In California, Napa County planning commissioners blocked a private heliport on the Genesee Valley Ranch LLC’s vineyard there, and voters in the last election approved Measure D to prohibit private airports/heliports. In Napa, those who would travel by air are required to use county facilities where zoning recognizes the effects of noise and other impacts from air traffic. The same is appropriate here with county airports in Chester, Beckwourth and Quincy.

But despite our General Plan that specifically prohibits private airports in Genesee, our Planning Director and Board of Supervisors (with one dissenting vote) choose to ignore decades of county planning and their own constituents in favor of corporate thinking and money. Unbeknownst to most Plumas County residents, they are changing zoning in a way that diminishes local capacity to farm and ranch on agriculture-zoned lands, county wide,

In a recent letter to the Editor in support of his preferred candidate’s campaign, Genesee Valley Ranch LLC, shareholder Christian Palmaz — who claims the Executive Bell helicopter he flies from their Napa Vineyard to Genesee is necessary for managing his entirely fenced-in wagyu cattle — refers to Plumas County as a “special place; a bucolic community centered around high-country values.” His letter goes on to say that’s why his family bought here. But then his language shifts: “If the county is a corporation then we are its shareholders.” If.

That’s just it. We aren’t a corporation. We’re people, in places who live on the land, who developed a County General Plan to guide the kind of development and activities we want in our communities, who elected members of the Board of Supervisors to represent and protect us over special interests.

Genesee Friends is challenging Plumas County’s decision that a helicopter is a “tool” for agriculture, and a heliport is a barn for storing it. We believe that the sum total of the County: the supervisors we elect to represent us, the employees we pay to do their jobs, the places we live, and those with whom we share our lives is much more than a corporation. Idaho Judge Elgee’s ruling seems to agree, as do the voters and Planning Commissioners in Napa County and other places working to protect agricultural lands and communities. The General Plan in its preface recognizes the need for local farming, and for decreasing our dependence on oil. Helicopter ranching responds to neither goal. It is corporate. It displaces the rest of us.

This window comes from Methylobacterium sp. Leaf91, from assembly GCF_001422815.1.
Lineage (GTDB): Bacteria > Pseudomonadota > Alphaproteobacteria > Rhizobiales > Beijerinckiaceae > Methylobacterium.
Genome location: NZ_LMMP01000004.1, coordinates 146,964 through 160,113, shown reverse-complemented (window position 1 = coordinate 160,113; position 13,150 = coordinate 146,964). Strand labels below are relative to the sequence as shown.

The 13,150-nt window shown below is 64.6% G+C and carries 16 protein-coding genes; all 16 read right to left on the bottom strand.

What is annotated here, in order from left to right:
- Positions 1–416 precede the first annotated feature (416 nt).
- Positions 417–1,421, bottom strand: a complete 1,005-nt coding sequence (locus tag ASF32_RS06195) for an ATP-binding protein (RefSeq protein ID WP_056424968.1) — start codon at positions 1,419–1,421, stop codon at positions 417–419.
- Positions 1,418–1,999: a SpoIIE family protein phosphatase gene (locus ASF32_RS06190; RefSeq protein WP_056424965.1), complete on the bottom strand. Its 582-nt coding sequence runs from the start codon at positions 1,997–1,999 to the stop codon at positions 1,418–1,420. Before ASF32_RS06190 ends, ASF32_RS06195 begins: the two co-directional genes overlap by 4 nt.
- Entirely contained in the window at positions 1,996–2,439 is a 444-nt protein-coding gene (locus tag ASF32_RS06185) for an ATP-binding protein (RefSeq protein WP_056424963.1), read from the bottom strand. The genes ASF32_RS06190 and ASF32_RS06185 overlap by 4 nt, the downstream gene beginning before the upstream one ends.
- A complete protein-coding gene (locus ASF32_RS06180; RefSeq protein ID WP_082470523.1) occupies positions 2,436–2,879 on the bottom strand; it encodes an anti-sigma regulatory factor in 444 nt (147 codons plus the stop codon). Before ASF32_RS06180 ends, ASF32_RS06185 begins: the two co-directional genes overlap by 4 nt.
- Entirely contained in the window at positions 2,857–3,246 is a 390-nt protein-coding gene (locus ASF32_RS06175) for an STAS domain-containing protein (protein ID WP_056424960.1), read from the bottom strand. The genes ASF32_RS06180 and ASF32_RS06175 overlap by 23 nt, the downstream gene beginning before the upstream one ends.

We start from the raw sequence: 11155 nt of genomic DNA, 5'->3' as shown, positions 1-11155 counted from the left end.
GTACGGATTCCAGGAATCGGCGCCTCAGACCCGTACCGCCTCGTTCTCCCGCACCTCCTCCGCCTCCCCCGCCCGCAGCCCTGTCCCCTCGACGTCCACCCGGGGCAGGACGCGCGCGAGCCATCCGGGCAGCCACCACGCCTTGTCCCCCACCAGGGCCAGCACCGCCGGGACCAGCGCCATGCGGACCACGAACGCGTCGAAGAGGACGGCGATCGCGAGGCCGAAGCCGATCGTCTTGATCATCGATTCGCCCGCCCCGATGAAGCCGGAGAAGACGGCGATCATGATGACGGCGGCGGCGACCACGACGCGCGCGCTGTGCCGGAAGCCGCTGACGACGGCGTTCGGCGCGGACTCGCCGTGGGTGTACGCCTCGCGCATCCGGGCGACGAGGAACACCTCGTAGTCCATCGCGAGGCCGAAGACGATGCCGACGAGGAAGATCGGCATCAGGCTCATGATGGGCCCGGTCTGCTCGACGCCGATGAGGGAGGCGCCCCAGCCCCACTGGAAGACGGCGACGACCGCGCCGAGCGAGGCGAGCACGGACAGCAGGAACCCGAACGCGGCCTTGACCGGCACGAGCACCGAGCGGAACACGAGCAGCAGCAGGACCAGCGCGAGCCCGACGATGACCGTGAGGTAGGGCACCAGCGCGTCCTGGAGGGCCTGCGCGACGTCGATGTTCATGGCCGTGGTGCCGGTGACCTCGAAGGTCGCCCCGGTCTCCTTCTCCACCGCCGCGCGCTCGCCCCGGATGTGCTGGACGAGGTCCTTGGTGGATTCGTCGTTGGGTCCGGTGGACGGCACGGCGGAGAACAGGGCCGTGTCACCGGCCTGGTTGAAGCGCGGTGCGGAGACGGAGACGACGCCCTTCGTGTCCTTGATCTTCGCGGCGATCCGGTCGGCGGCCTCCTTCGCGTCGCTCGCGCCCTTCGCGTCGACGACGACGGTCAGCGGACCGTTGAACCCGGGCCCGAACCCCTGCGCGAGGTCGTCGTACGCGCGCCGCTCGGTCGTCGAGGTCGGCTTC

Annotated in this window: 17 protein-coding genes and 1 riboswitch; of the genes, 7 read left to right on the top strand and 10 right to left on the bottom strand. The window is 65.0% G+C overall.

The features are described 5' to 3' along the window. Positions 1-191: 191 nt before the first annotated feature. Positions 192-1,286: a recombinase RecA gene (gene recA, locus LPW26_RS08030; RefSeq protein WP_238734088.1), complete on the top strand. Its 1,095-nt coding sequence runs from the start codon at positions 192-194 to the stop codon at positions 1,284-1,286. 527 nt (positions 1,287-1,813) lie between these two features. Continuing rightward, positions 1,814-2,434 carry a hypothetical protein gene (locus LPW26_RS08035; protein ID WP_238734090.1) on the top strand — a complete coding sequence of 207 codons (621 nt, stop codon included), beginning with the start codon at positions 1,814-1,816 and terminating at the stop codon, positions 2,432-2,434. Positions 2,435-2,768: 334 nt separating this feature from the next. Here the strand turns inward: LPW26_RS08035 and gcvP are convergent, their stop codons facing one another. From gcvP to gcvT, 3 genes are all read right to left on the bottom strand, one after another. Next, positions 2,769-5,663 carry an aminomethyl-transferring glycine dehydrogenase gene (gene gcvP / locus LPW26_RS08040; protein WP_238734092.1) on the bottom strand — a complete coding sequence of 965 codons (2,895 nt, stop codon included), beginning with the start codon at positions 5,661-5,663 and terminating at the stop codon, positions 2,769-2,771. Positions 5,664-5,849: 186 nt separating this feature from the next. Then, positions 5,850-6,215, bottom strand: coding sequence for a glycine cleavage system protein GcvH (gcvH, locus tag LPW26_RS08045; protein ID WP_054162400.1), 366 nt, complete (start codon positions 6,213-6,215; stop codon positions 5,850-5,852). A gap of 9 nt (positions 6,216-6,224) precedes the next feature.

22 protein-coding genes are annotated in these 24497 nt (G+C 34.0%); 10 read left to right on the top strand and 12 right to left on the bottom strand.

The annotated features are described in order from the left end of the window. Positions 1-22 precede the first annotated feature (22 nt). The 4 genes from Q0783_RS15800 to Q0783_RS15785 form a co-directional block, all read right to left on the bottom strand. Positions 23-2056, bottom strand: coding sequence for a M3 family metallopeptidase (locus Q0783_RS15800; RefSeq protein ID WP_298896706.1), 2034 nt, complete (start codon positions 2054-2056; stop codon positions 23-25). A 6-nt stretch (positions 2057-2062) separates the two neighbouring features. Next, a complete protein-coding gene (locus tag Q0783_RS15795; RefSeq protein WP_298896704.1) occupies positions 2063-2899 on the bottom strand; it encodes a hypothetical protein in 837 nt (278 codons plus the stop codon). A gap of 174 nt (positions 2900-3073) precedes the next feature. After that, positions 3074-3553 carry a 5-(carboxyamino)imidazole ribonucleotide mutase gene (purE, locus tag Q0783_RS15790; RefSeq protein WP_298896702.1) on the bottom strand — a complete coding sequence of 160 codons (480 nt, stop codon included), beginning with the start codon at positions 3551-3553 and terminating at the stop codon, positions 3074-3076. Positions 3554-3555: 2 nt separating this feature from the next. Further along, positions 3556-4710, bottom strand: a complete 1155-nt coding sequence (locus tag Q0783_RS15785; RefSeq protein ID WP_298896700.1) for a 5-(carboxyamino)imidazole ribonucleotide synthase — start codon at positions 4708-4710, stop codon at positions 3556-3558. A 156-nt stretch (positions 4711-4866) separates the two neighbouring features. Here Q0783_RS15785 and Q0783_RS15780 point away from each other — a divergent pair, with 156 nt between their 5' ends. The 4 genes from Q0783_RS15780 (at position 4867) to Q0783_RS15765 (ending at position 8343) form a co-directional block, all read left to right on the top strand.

We need to remind the County to support and protect local farming and ranching done by local families and people —on horseback, on foot, in trucks, in four-wheelers. Because if only those who can buy $5 million helicopters with operational costs (in 2010) of  $664 per hour and build private airports heliports for personal door to door convenience, the work of the rest of us, the food we eat, the neighbors we have, our communities and homes, will be only regulated parts on another’s corporate spreadsheet. That’s why Genesee Friends is standing with farmers and ranchers with their feet on the ground, in this place and, like communities in Idaho, Napa and elsewhere, saying No to private heliports/airports on lands zoned for agriculture.